Sam is a new management trainee that just promoted from being a Paint Department Associate. Her Store Manager recognized strong leadership skills and a solid work ethic over the last two years, and encouraged her to apply when the job was posted by the owner. Now, after earning her promotion, she sits at a fork in the road. A key factor in her success or failure in this new position lies, not in her own hands, but in the efforts her company will put forth, or fail to produce.
This is the point where companies often go wrong. A newly promoted employee, that has shown promise, is left to flounder in their new position without proper training. Often their new supervisor is expected to get them trained, but in many cases their supervisor was never properly trained either. Inconsistent messaging, knowledge gaps, and incorrect methods are learned and then perpetuated to future employees due to the lack of formal training.
In Sam’s case, she faces a fork that either leads her to success, or failure, depending on how well the company is positioned to ensure proper training for her. It’s very easy for a company to put someone in a new position, spend a few weeks “getting them trained,” and then inadvertently hang them out dry because no plan exists for further training or reinforcement of what was trained already. This is where a learning track is most powerful.
Learning tracks are planned pathways, often relevant to a specific job or role in an organization, that take the trainee from introductory knowledge to mastery of their position. This journey is often over a long period of time – even multiple years depending on the complexity of the job. Where a cashier at a hardware store might have a 3-month learning track, a new Vice President might have a track that takes 3-5 years to complete.
An important item to note: learning tracks don’t need to be completely developed (in fact they shouldn’t be) before being rolled out. If a company waits until full development before releasing, it’s highly likely some of the content would be out of date and need to be redone. This could be an unending cycle. As with all curriculum, a learning track is never truly “done.” There will be constant refreshing, adding, and deleting as business needs and role changes dictate.
How to create a learning track:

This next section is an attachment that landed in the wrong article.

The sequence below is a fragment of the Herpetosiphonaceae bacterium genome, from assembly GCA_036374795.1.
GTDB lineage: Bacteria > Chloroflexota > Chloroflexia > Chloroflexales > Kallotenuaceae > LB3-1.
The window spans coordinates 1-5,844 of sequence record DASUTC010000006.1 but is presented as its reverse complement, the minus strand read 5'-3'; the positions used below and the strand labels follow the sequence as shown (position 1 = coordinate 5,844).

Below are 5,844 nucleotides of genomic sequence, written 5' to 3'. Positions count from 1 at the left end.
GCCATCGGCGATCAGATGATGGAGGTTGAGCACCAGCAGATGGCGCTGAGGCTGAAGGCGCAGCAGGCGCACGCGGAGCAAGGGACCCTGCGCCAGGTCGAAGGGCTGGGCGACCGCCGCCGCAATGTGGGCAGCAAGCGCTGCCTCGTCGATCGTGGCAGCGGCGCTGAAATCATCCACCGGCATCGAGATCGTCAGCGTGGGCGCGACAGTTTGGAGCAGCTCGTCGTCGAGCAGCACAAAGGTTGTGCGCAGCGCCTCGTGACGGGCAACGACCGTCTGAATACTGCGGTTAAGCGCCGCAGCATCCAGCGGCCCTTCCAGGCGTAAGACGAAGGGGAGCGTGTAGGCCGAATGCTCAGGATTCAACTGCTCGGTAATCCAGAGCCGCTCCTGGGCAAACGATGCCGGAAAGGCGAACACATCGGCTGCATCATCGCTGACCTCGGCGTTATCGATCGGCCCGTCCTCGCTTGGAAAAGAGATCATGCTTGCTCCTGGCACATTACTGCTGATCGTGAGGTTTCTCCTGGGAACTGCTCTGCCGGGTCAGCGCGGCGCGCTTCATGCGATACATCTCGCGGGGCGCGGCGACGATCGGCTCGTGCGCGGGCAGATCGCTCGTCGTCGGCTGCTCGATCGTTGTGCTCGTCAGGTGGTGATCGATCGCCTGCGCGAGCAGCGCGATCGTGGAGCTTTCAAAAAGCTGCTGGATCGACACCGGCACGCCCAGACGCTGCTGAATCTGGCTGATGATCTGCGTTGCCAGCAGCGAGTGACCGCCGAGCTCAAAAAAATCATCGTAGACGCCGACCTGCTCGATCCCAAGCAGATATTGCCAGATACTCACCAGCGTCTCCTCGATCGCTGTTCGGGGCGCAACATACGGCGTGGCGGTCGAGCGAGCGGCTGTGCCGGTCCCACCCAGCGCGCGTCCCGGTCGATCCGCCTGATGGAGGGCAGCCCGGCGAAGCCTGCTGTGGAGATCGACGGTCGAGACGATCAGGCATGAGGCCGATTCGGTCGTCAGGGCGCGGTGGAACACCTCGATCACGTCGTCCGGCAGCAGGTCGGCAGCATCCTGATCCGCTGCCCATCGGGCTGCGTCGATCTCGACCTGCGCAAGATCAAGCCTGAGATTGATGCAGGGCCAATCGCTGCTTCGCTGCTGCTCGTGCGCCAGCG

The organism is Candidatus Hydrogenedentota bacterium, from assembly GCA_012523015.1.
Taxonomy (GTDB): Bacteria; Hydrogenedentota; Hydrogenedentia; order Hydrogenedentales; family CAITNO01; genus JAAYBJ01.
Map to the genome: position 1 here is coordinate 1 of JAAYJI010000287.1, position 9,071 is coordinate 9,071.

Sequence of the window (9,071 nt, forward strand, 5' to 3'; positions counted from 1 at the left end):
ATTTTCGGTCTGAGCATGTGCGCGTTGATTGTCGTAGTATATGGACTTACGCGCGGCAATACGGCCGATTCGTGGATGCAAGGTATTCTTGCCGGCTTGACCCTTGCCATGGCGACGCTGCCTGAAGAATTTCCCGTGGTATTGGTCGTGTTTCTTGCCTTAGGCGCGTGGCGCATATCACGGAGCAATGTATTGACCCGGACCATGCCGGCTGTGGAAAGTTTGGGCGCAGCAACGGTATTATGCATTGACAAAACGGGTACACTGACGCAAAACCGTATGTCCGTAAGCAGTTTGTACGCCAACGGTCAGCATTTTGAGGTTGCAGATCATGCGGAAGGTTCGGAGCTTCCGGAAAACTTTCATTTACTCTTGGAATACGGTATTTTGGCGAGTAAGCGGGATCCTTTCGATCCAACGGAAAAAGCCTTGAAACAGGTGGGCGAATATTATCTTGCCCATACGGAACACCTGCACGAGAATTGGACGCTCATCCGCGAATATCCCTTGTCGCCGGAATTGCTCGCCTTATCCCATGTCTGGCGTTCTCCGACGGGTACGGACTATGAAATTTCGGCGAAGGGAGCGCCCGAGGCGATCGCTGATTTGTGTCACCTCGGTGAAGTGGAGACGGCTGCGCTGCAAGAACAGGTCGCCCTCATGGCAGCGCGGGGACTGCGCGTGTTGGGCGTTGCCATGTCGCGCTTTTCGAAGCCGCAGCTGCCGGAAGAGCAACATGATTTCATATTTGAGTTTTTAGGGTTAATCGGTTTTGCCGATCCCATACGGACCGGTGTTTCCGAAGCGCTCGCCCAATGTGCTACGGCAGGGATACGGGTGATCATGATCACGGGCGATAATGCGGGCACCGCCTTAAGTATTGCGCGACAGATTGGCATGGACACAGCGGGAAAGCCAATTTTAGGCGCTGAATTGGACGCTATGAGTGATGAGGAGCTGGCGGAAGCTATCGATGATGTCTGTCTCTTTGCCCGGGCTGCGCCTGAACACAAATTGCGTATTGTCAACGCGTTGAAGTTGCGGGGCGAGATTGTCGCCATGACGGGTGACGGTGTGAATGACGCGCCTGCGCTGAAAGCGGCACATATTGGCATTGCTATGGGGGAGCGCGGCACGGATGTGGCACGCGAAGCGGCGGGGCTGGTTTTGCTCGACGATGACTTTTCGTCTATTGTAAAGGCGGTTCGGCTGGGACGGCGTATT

- Start by identifying key behaviors, expectations, abilities, and skills required to do the job properly. This should be part of a job description already, and will just need to be fleshed out more.
- Now go deeper. For each of the items identified in step 1, break them down further into tasks the learner will need to know. For example: if one item identified in step 1 is to sell product on a sales floor, break that down into the different ways product is handled: in-stock sales, special orders, product transfers from other stores, large orders, special discounts, sales policies, etc.
- Take the identified tasks and group anything that logically could be trained together, and then begin mapping out individual courses that will live in the learning track. If you have multiple tasks that have a customer service component, you group those together to form a customer service course that covers the various aspects of each of those tasks.
- Next, prioritize the courses for development and release. It’s obviously impossible to develop everything at once, and as mentioned earlier, you’ll want to release as individual courses are complete. I generally prioritize based on bottom-line impact to the organization, but there can be instances where something else takes precedence due to it’s long-term impact. Make those decisions and create your final priority list.
- Get feedback from stakeholders before you move any further. Stakeholders can be the employee in the new job, employees who recently held that job, supervisors, and executives. This is the stage where mistakes are caught and further refinement takes place, and is critical to the overall accuracy, and more importantly, buy-in for the learning track.
- After incorporating the relevant feedback from stakeholders, begin producing the individual courses. Build the learning track out over time as courses are produced. Ideally, publish the schedule of courses so learners in the track know when to expect new content. Courses should also give learners the opportunity to test out. If a learner genuinely has knowledge in a given area, it’s a waste of their time and company funds for them to sit through unneeded training. Also remember that courses can take many different forms: live, elearning, self-study, video-based, webcasts, etc. They can even be combinations of many forms (blended learning.) Find the most effective way for each – don’t worry about the form matching among all courses in the track.
- Finally, as the track develops, remember to check back on early courses to make sure they are still current and don’t need further tweaking. A good learning track is a living entity that will change and grow over time. It should never be stagnant.
If Sam’s company has an established learning track for her to follow, she’ll receive ongoing support and training all throughout her time growing into the new position. Not only will this support her in the new job, it gives the company continuous feedback on her success or failure.
I realize the process can sounds a bit overwhelming if you’ve never done it, but it’s much easier after your first time. If you are new to the process, find an easy position to start with and just take one step at a time. What can you start on this week?